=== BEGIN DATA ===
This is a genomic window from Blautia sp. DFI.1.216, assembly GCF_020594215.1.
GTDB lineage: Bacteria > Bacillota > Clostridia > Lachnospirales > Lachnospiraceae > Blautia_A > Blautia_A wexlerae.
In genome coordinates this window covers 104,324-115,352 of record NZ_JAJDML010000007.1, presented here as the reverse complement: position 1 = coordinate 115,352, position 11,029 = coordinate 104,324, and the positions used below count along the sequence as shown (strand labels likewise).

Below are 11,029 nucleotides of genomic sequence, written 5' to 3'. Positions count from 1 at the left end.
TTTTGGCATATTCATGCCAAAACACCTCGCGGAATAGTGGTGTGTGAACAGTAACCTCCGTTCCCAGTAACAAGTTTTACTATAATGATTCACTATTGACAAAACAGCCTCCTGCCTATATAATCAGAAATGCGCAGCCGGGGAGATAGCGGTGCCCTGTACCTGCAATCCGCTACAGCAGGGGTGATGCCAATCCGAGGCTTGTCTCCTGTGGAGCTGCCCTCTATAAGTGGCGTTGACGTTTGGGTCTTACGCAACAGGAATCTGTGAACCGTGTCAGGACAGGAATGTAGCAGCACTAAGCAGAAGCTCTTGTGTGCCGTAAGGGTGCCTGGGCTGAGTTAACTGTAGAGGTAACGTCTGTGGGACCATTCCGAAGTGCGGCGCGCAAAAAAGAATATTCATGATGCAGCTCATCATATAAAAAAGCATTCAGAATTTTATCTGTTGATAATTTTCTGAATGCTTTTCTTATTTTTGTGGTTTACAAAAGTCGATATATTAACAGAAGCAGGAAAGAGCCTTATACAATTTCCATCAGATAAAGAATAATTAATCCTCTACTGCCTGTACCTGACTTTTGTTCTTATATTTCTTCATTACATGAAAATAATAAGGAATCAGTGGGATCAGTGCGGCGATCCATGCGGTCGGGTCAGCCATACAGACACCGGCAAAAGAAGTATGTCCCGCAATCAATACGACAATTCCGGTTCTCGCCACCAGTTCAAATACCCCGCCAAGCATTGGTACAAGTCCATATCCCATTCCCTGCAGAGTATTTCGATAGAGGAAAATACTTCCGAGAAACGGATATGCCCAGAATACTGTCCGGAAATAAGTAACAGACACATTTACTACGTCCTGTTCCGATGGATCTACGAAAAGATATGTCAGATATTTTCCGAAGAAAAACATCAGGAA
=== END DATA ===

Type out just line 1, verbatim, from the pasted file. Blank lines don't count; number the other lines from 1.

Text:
This is a genomic window from Blautia sp. DFI.1.216, assembly GCF_020594215.1.